Prince George's elections chief explains slow primary vote tally

By Miranda S. Spivack
Washington Post Staff Writer
Thursday, September 16, 2010

Prince George's residents had to wait until almost 5 a.m. Wednesday to get the unofficial tallies in Tuesday's primaries. County elections chief Alisha L. Alexander said it was a matter of good intentions gone awry.

She said the office will revamp its plans for the Nov. 2 general election after Tuesday's slow vote count, which tallied about 50 percent of the ballots by 2 a.m. It wasn't a matter of turnout. Fewer voters -- about 20 percent -- cast ballots Tuesday than in the 2006 primary, when more than 25 percent turned out.

Alexander said she had decided to encourage election judges at larger precincts to drive their data cards to the headquarters in Upper Marlboro rather than try to send results by computer modem. About 150 precincts brought their data cards to the headquarters, where the staff was able to upload about three precincts an hour, starting about 8 p.m.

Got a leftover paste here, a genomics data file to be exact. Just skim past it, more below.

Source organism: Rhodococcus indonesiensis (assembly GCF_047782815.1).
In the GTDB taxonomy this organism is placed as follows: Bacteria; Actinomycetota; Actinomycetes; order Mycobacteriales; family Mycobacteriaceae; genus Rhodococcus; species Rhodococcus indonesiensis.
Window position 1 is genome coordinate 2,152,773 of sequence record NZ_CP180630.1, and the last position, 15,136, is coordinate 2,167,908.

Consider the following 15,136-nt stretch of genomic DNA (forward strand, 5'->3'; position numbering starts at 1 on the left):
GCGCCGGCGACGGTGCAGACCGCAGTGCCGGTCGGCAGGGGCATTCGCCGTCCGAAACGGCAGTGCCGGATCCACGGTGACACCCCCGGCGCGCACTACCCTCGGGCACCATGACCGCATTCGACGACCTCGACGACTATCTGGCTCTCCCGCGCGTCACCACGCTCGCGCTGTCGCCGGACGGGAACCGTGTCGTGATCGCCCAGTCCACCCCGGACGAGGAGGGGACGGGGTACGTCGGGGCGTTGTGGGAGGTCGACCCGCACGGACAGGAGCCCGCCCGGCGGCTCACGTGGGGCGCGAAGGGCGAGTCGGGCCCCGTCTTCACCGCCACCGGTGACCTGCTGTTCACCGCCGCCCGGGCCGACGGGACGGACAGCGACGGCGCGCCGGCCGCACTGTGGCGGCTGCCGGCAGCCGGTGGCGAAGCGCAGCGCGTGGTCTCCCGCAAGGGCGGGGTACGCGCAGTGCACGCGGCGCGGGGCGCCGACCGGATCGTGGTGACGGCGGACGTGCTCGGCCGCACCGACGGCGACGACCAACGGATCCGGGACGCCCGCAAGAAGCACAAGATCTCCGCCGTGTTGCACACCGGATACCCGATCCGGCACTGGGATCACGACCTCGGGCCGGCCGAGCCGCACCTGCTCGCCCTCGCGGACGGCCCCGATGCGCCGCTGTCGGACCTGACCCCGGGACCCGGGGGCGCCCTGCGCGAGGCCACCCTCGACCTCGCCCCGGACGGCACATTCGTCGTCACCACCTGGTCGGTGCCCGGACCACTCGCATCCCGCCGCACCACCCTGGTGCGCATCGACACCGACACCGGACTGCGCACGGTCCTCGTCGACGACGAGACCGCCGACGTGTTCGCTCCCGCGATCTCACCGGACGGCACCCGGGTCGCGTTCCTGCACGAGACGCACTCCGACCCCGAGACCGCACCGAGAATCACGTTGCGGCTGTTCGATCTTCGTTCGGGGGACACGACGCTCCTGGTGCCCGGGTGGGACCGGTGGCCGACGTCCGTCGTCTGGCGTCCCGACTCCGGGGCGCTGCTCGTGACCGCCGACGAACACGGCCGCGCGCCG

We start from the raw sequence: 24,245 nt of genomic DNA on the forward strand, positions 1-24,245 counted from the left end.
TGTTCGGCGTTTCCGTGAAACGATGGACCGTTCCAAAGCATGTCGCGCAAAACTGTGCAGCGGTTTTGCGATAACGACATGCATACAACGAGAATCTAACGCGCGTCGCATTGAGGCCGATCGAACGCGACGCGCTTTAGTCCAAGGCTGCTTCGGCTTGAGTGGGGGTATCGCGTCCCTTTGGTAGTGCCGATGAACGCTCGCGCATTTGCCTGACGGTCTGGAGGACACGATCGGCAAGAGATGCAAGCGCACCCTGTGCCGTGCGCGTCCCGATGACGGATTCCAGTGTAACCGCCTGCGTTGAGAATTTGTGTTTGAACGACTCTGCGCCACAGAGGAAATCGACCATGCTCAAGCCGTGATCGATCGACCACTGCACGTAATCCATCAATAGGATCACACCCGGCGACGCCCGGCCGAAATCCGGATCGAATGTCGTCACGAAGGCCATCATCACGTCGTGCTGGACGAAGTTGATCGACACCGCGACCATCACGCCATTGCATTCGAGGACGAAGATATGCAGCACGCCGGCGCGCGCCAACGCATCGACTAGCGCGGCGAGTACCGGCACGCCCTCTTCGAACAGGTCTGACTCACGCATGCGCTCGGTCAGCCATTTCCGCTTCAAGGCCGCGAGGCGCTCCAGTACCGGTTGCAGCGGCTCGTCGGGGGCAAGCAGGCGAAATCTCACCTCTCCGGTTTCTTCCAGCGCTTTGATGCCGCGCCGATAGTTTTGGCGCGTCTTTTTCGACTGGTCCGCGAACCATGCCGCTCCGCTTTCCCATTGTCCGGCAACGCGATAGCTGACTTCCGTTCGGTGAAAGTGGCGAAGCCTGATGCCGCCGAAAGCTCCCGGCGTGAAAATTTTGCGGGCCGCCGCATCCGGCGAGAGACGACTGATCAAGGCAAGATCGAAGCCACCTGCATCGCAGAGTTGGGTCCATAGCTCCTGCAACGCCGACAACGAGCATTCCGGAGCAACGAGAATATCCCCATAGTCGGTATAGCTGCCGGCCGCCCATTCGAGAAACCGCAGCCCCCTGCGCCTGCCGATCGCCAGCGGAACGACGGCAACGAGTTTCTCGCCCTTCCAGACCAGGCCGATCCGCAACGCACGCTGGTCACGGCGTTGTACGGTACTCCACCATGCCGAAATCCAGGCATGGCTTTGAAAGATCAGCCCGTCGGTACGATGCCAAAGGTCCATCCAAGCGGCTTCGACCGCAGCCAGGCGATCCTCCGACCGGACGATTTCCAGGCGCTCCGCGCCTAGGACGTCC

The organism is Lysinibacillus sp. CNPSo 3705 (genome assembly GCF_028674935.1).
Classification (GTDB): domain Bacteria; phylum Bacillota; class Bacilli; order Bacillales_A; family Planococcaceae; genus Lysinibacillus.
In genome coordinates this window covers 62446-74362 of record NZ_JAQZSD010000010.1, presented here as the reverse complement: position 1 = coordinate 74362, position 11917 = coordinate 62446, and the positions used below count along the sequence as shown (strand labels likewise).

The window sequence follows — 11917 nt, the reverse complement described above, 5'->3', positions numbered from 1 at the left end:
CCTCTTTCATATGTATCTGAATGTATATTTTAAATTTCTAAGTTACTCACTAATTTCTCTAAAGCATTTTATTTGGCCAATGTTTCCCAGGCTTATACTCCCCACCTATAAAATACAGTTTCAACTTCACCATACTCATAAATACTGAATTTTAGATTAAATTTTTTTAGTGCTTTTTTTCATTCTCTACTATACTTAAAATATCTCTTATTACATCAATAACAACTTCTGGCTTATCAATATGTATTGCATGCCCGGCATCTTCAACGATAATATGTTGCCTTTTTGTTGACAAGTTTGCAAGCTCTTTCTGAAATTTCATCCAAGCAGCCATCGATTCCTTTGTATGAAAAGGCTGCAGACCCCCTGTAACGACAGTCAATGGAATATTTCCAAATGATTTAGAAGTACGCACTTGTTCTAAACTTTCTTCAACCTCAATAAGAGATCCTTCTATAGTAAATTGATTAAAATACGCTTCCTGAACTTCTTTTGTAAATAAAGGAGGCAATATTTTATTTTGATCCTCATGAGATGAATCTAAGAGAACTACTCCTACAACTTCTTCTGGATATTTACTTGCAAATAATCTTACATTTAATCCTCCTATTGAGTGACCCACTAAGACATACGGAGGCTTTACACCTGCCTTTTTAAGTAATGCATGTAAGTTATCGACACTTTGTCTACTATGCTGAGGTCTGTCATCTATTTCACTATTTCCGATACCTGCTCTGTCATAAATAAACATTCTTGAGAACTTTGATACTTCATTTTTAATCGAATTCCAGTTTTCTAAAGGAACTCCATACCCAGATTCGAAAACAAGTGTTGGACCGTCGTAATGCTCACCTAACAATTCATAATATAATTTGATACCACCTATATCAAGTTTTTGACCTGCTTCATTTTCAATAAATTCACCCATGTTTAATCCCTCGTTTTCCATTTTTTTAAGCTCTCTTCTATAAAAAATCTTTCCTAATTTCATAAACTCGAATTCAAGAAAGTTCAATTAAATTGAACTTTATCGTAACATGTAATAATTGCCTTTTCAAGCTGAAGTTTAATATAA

"We had a steady stream of results, but it was slow," Alexander said.

She said she had made the change because of the large numbers of candidates and concerns that there might be very close races whose results would be challenged.

In November, modems will be used across the county, and after the data are transmitted, election judges will drive the material to election board headquarters, she said.

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